The Woodstock’s Boy
November 9 – December 21, 2019
Nino Mier Gallery is pleased to present The Woodstock’s Boy, Alessandro Pessoli’s first solo exhibition with the gallery. Italian-born and Los Angeles-based, Pessoli is best-known for his surreal landscapes often inhabited by fragmented human forms. Utilizing a plethora of media, from brushwork and stencils to terracotta, Pessoli imbues his canvases and sculptures with a wealth of imagery, all connected by an emotional intensity conjured through a process of layering and erasure.
The Woodstock’s Boy consists of new paintings and a monumental terracotta sculpture connected by the narrative of a hero – an archetype for the artist, who faces the threat of symbolic death in search of a more creatively pure and wholly instinctive reality. The title also references a countercultural generation—a generation defined by the Vietnam War and the Peace and Love movement, in which music, art and drugs were used as instruments for visualizing a better world. While only six-years-old at the time of the Woodstock festival, Pessoli sees himself in a world that desperately needs to grasp for freedom and utopia amidst a largely corrupt and violent reality.
Pessoli’s new body of work is ultimately celebratory. The Woodstock boy is a character who initially is tormented by the state of a real and metaphysical world yet ultimately finds a beautiful reality. Male and female figures exist in a hallucinogenic reality. Often playful, guns and other weapons transform into unashamed sexual metaphors alongside fruit, a symbol of life, nature, nourishment—something both essential and elementary. With a nod to a child-like vision, Pessoli’s universe is doused in opulent color and iconography of popsicles, rainbows and butterflies. Incorporating this childlike imagery allows Pessoli to reconnect with a pure and instinctual mode of artmaking. The obscure is juxtaposed with an enlightened and primal positivism.
The Woodstock’s Boy portrays a heroic journey from the threats of a complex and dangerous time to a more free and beautiful alternative reality. It’s a story of fall and regrowth. Perhaps beginning with Shack Up, a nude male figure that leans forward in a pensive form, arm swooped overhead, with fruit, a single rose and multi-colored popsicles at his back – an image evoking Adam’s expulsion from Eden – and ending with Bethel Girl in which the rebellious boy grows into a giant and finds acceptance and hope in an Eve-like female hero who has reconciled and lives fearlessly with her guardian monsters. Each work in The Woodstock’s Boy is its own chapter of an epic story and an opportunity for the viewer to fantasize about the story’s structure and details.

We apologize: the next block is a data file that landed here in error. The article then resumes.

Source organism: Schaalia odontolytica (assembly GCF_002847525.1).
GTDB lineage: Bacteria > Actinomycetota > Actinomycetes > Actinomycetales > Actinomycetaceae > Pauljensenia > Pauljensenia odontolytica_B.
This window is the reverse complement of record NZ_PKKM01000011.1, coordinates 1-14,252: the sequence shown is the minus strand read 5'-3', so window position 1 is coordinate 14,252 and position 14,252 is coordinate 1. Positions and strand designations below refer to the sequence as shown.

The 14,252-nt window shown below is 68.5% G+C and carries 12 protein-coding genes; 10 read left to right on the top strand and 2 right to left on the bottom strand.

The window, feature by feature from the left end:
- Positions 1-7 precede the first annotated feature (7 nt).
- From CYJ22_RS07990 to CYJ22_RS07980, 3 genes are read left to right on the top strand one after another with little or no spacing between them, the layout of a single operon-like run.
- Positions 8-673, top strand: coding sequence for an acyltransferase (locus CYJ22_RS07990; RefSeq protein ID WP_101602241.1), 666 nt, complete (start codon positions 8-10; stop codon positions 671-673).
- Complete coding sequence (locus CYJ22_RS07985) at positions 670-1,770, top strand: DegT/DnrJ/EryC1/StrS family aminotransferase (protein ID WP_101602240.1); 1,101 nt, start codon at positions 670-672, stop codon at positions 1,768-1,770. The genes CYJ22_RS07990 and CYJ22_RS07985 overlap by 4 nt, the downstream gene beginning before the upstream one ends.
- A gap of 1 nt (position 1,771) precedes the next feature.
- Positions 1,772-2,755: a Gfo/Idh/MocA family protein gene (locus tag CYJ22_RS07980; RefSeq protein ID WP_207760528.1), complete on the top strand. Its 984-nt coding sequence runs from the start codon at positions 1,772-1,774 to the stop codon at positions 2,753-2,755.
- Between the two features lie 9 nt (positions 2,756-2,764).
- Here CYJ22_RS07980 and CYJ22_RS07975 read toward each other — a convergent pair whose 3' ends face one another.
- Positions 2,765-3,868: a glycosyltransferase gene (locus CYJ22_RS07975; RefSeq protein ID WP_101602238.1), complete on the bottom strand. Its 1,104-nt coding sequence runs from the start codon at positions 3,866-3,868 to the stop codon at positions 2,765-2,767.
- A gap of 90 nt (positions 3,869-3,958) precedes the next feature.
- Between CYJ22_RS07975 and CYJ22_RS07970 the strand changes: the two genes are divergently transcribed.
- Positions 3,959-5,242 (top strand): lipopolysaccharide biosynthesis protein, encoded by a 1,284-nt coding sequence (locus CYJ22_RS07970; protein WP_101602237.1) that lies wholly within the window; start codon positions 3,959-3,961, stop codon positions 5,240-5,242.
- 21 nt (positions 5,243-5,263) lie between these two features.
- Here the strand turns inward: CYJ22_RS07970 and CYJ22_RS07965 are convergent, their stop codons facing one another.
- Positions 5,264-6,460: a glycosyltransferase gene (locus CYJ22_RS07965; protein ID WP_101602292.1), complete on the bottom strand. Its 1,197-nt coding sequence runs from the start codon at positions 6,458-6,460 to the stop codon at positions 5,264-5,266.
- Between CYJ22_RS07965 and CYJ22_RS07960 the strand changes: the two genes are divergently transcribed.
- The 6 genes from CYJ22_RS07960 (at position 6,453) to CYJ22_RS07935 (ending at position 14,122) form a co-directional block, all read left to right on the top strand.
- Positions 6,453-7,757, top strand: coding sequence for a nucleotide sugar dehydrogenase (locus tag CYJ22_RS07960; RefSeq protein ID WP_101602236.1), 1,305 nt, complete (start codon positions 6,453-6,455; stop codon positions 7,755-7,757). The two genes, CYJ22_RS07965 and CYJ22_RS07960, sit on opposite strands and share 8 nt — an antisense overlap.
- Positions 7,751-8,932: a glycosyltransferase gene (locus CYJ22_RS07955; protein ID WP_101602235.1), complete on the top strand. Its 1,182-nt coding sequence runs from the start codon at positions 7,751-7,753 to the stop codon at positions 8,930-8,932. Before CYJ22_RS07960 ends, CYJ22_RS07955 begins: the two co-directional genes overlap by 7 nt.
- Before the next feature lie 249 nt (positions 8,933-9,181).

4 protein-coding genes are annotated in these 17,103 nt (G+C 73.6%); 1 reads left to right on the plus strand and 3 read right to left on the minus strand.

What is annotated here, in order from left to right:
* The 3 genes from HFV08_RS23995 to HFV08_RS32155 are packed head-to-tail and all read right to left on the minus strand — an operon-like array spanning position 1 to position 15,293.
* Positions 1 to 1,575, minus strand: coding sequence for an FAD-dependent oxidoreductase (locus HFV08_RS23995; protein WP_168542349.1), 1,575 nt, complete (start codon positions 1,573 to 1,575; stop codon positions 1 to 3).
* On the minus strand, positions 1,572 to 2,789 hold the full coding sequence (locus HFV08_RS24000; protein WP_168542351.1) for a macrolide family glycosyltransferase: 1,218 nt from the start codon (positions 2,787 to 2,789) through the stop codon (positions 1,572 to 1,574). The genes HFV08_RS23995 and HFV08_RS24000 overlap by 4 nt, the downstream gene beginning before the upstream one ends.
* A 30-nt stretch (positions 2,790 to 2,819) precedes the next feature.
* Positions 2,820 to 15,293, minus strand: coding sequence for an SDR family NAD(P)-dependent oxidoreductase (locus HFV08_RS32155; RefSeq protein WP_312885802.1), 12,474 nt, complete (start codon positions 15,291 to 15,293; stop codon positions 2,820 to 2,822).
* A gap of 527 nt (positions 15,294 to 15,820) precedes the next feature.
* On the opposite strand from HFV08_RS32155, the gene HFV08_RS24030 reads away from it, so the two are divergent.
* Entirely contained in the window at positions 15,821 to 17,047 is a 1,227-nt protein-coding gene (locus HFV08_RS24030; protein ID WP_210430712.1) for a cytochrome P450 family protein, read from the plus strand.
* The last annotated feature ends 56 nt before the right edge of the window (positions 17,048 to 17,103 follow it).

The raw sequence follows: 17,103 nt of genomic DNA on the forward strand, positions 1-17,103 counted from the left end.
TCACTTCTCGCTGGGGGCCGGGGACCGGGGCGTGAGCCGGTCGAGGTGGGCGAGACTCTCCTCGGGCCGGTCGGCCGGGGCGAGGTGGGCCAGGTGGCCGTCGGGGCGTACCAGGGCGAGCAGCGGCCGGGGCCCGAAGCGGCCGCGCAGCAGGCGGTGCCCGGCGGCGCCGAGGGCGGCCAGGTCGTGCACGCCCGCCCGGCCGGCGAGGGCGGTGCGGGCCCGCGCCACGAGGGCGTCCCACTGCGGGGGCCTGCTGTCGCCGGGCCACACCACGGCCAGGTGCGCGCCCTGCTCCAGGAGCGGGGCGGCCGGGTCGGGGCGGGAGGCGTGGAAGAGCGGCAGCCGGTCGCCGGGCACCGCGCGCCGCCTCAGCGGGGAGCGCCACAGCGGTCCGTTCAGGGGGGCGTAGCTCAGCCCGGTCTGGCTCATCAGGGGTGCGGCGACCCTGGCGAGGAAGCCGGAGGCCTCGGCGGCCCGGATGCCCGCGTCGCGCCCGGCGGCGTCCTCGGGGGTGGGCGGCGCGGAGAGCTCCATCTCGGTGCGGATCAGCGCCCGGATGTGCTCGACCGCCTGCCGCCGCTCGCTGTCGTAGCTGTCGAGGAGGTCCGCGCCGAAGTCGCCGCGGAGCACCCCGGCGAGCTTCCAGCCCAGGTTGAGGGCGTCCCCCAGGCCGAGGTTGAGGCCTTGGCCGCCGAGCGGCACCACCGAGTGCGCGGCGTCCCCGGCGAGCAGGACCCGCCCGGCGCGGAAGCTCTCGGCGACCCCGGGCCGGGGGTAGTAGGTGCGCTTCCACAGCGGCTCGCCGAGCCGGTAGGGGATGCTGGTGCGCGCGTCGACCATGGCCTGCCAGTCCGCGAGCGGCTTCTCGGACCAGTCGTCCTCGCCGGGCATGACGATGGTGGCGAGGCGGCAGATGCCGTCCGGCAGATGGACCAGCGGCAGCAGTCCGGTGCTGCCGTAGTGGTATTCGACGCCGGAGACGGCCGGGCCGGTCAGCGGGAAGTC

In 2009, Pessoli moved from Italy, a country steeped in history and tradition, to Los Angeles, a city of the new. Pessoli’s work is rich in art historical and biblical references, but also allusions to contemporary culture. With this in mind, Pessoli fuses the classical with a contemporary impulse, the familiar with the strange. With a newfound freedom, virtuosity with materials and respect for the past, Pessoli masterfully combines the etherealness of Henri Matisse and the Fauves with the rich moodiness of Francisco Goya. Furthermore, Pessoli’s work captures the pictorial heroism of 1960s Georg Baselitz and the Pop sensibility of R.B. Kitaj and Andy Warhol.
Alessandro Pessoli (b. 1963, Cervia, Italy) studied at the Academy of Fine Arts in Bologna. Pessoli has been exhibited at institutions worldwide, including the San Francisco Museum of Modern Art, Museo d’Arte Contemporanea, Rome, The Drawing Center, New York, Museum of Contemporary Art, Chicago, Museum of Contemporary Art, Los Angeles and at the Hammer Museum, Los Angeles. His work was also included in the 53rd Biennale di Venezia at the Palazzo Grassi, Venice.